By Glen C. Strathy
Do you need to write a prologue to your novel? Most of the time, the answer is "no." But just in case your story would benefit from a well written prologue, let's consider what the function of a prologue is, how to decide if you need one, and how to make sure it contributes real value to your novel.
Just to be clear, the word prologue comes from Greek and literally means something "before the story." For this reason, people generally consider a prologue is some kind of background material intended to prepare the reader for the story, but not really part of the story.
This is a little misleading, as we'll see in a minute. Nonetheless, a prologue is generally a short chapter that appears at the front of a novel, before what is labelled "Chapter One." Chapter One is what most readers consider the start of the story proper.
There's a very good reason why most novels should not have a prologue.
Consider that the most important thing the beginning of a novel should do is capture the reader's interest. You want to persuade your reader that you have a story for them they are really going to enjoy. Sometimes people browsing in a bookstore will open a novel and read the first page, to see if it interests them enough to buy the book. You want to make it impossible for them to put the book down.
One of the most effective ways to hook your reader is to introduce them to a main character who interests them. You want to show them that this character is someone whose story they want to read, someone who's head they want to spend some time in. And you want to do this on the first page, if possible.
In fact, many readers will not get interested in reading a novel unless they feel an immediate connection with the main character.
The problem with most prologues is that they don't introduce the main character. Prologues often take place before the main character enters the story. Sometimes they take place years before the main character is even born.
For this reason, many readers will actually skip a prologue altogether and begin reading the first chapter, where they are confident they will be introduced to the main character. They feel they can always go back and read the prologue later, if it matters to the story.
(Of course, this also means that you should introduce your main character in the first chapter. If there's no main character for the reader to latch onto right away, they may decide to abandon the story and look for a different book.)
So unless you have a good reason for writing a prologue, it's usually better not to. Simply begin the story at the point where the main character is introduced, and make that Chapter One. Usually, you can fill the reader in on any background information or backstory at a later point in the story if you need to, to help them understand what's going on.
The above notwithstanding, sometimes it can be helpful to write a prologue to your novel. To understand this, consider the basic structure of a good story, as summarized by the W-Plot:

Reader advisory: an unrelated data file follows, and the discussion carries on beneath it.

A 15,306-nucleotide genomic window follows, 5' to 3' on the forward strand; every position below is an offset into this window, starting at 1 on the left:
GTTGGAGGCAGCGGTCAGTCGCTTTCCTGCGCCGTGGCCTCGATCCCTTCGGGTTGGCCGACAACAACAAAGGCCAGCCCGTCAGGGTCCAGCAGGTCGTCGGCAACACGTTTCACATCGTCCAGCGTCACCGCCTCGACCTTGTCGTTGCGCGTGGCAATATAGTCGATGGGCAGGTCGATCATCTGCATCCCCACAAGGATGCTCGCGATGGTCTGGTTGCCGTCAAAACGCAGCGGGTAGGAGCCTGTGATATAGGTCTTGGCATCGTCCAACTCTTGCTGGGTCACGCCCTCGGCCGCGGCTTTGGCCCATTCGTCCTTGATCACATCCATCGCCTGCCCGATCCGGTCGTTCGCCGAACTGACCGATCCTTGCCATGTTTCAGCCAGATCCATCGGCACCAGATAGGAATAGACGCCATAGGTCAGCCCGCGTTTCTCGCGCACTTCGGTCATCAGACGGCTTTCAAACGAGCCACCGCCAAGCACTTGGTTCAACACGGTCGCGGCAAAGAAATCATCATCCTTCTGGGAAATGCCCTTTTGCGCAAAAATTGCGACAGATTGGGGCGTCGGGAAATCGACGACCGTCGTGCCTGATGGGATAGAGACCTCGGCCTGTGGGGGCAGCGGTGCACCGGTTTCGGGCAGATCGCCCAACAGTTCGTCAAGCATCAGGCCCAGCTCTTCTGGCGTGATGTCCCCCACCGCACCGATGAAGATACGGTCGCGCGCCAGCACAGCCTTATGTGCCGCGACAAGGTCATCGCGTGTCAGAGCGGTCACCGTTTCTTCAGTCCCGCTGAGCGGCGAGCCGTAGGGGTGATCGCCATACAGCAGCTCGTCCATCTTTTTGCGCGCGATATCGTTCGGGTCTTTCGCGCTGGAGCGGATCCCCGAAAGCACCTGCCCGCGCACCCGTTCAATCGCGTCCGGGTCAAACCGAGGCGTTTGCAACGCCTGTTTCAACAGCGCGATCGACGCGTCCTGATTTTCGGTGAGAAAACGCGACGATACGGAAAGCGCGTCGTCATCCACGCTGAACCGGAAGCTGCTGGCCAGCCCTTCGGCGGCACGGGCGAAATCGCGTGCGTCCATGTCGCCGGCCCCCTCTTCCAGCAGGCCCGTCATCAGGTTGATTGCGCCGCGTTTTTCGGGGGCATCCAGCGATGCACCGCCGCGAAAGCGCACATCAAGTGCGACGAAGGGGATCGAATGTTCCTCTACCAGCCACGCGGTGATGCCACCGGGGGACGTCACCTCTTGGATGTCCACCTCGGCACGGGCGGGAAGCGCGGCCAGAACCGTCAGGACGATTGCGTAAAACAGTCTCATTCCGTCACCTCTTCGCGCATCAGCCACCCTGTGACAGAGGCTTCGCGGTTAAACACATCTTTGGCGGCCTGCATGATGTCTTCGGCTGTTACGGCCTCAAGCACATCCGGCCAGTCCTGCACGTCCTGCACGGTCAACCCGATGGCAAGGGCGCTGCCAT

As you can see, a plot generally begins with an initial driver. An initial driver is an event or change, without which the rest of the story would not happen. It is an event that disrupts the status quo in the story world. It is what ignites the the chain of events that make up the rest of the plot.
In some stories, the main character is present at the time and place where the initial driver occurs. In that case, there is no need to write a prologue. Assuming you're telling the story in chronological order, your first chapter would show the initial driver and introduce your main character at the same time.
However, in other stories, the main character is not present for the initial driver. The initial driver may be an event involving other characters and the main character may not enter the story until a later date.
For instance, in many fantasy, adventure, or thriller stories, the initial driver is an event in which the villain's plan is set in motion. It's about the villain and his allies. The main character doesn't enter the story until later, after the plan has had a chance to progress. In other stories, the initial driver is an accident, mistake, or failure that disrupts the balance in the world, creating the potential for a new threat to arise down the road. Or it might be an event in which a high-born baby is exiled and raised in obscurity. Chapter One will then introduce the reader to the baby years later, when he has reached the age where he will start preparing to return and reclaim his place.
In many mystery stories, the initial driver is an event that causes someone to decide to commit murder. The significance of that event may not be obvious at the time. It's only later, when a body is discovered, that the detective (the main character) is called in.
Having the initial driver appear in Chapter One has the advantage of creating suspense. The reader will be left wondering what will happen as a consequence of this event, and keep reading to find out.
On the other hand, if the main character is not present for the initial driver, so not in Chapter One, the reader can get the wrong impression about what the story is about. They might think the villain is the main character. Or they might feel there is no likeable character they can get attached to. Readers looking to connect with the main character right away may be disappointed and decide this story isn't for them.